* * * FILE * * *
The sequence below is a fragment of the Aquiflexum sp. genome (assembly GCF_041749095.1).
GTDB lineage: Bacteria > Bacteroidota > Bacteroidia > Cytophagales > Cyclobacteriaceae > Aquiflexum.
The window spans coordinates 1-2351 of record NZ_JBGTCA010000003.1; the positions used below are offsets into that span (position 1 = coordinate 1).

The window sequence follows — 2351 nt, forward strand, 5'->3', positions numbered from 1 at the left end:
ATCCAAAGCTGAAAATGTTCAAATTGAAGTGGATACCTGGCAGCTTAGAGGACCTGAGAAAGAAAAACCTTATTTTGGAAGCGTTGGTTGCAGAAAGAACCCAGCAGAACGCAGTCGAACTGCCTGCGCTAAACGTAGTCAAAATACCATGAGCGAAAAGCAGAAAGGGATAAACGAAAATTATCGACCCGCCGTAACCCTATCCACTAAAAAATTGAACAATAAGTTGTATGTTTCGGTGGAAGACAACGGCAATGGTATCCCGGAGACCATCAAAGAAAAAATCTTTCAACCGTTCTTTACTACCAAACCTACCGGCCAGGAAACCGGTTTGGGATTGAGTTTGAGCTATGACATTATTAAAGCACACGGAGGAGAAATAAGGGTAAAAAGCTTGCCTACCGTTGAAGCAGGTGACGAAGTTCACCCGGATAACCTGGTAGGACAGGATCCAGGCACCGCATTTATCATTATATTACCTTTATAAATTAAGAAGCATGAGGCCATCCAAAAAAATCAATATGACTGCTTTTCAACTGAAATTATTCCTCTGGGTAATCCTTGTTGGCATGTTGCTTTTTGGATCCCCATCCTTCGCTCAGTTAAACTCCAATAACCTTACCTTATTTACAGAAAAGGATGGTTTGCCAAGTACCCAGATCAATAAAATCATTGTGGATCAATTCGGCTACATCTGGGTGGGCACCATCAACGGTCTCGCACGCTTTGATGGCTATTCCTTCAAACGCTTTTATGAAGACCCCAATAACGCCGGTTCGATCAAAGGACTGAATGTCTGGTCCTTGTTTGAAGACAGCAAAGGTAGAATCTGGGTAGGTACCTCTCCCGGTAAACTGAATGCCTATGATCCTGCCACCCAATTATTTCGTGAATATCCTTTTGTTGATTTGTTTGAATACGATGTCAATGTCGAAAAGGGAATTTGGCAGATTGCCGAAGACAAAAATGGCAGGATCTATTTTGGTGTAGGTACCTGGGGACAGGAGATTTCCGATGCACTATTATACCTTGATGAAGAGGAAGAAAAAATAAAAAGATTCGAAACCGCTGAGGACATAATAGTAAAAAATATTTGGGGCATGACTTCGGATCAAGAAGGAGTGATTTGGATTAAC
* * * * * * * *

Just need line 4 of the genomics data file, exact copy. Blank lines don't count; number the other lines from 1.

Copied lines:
The window sequence follows — 2351 nt, forward strand, 5'->3', positions numbered from 1 at the left end: